IF YOU CAN’T SAY ANYTHING NICE, DON’T SAY ANYTHING

This old adage does not mean that we cannot stand up for ourselves, or state our opinions.

What it does mean, is that our voice and tone should not sound shrill, harsh, sharp or jarring. We should attempt not to screech, scream, roar, holler or express expletives when speaking.

Our communication skills should be developed so that control and awareness of how we sound to others and to become conscious enough to see the non-verbal reactions of the ones being spoken to.

Once spoken, what we say and how we say it, can never be taken back. The words and tone used can have a devastating or an uplifting effect. It is all in one’s delivery. Our speech should not be sarcastic, or demeaning. We can still sound firm in a kindly manner.

We should be able to say anything to anybody, especially when dealing with personalities that may have phobia’s and insecurities, in the same tone of voice for example that we ask “please pass the salt.”  There is no judgement or assessment just stating a request.

With a voice tone of gentleness and kindness initiates more attention to what is being said, rather than have individuals you are trying to make a point with, react negatively then becoming un-co-operative by putting their back up due to an accusing or blaming tone of voice.

It is not easy task, but a level of personal development to be practiced daily. Some days, successful, and other days not so, but we keep working at it.

Old fashioned manners required that one of class, always spoke softly and politely, treating everyone that came into their space with dignity and respect.

The world would be such a better place if we could just practice being kind and polite.

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COVER YOUR HEAD

Hats are the evolvement of warrior helmets, and hat etiquette was established by nonverbal communication. Helmets, now hats, were removed as a sign of courtesy and friendship, not battle.

The lifting or tipping of the hat is similar to a salute or acknowledgement of friendship and respect.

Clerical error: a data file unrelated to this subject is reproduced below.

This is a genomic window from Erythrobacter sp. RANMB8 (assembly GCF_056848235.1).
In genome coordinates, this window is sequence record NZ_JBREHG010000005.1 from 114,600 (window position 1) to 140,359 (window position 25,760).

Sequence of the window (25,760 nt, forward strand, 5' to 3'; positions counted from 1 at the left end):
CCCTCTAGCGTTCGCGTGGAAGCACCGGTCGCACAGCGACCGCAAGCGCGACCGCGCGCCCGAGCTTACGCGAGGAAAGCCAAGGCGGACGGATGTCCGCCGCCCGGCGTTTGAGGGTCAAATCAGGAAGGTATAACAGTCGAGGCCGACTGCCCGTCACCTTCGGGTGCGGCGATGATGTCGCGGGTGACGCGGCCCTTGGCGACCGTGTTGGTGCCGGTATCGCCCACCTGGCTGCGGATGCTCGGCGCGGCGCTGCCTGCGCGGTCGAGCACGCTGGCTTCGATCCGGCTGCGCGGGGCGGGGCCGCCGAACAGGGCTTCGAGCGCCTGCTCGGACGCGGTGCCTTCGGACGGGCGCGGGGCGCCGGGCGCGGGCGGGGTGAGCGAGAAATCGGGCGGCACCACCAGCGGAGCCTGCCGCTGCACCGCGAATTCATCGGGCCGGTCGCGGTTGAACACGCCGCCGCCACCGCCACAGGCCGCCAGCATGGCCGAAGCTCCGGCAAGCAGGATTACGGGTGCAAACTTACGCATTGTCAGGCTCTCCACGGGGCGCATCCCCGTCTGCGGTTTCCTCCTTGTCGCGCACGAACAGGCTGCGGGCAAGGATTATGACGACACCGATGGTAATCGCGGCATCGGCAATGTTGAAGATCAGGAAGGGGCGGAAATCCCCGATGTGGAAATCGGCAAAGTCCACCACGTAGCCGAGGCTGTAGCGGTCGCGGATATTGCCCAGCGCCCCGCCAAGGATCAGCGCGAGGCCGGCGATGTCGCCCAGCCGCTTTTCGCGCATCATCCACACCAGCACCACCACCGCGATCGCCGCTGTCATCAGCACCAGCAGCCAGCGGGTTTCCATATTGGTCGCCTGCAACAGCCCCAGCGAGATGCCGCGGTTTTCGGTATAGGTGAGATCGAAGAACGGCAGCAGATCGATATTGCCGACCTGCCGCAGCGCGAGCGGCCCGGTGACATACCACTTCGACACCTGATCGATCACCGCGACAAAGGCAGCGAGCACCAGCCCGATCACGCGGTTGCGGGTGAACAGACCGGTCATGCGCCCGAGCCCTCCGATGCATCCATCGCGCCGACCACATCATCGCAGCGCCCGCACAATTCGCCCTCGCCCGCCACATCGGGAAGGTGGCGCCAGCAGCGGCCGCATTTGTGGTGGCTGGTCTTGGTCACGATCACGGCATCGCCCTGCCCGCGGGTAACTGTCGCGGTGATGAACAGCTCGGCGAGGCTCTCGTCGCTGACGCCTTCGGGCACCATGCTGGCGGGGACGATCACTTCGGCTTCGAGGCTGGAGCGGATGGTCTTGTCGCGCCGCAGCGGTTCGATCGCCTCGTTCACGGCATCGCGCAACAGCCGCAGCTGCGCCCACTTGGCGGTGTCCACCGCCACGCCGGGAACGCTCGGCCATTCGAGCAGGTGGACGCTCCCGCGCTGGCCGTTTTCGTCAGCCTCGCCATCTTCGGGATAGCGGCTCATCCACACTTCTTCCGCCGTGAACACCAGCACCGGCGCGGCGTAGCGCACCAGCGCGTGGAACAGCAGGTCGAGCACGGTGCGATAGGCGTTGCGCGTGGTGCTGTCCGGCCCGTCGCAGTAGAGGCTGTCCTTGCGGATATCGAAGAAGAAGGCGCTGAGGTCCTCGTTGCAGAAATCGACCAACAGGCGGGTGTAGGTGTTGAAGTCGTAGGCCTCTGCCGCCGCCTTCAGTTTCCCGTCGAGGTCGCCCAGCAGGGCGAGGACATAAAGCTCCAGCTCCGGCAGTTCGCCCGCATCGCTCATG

Europe at one time was very unsanitary; (coal dust) therefore, the donning of a hat or bonnet helped keep the dust off. No one during that era ventured outside without a head covering.

If one wants to cover their head, there are many styles of hats to choose from. The baseball hat and or the “toque” have become almost compulsory. A statement of fashion?

Baseball hats were designed for baseball players, to shield their eyes from the glare of sunshine. We find them everywhere, advertising everything from sports to any form of business political rallies; they can be fun in a form of support for one’s cause.

Now they appear at church, at weddings, fine dining establishments, literally everywhere. Personally, they are not my favourite headdress and have found very few people that look really good in a baseball hat. Most of the hats fit too large coming down to close to the ears which is not the best look for a lot of men. The rim is rather large, not like the smaller “cricket hat” that is more form fitting to the scalp…

Baseball hats seem to have added benefits besides shade for the eyes; it keeps hair out of the face when in need of a haircut. It can be worn backward with the rim protecting one from sunstroke. The hat can also be worn sideways to be cute and worn on a bad hair days. Without a doubt they can be handy.

Headgear, worn by men, not just baseball hats, should be removed when indoors, and at the singing of the national anthem and where old fashioned manners are concerned, removed or tipping of the hat when in the presence of the female gender, but now I go too far.

An acknowledgement of appreciation that baseball players to this day, still remove their hats during the national anthem and still lift their hats, when responding to the the fans as a form of courtesy and respect.

I tip my hat to those of you who remember “hat etiquette”.

Why Social Skills?

Interaction with other people is the key part of our society. We need to be able to smile and say hello to all we meet, make small talk with our neighbours, teachers and peers.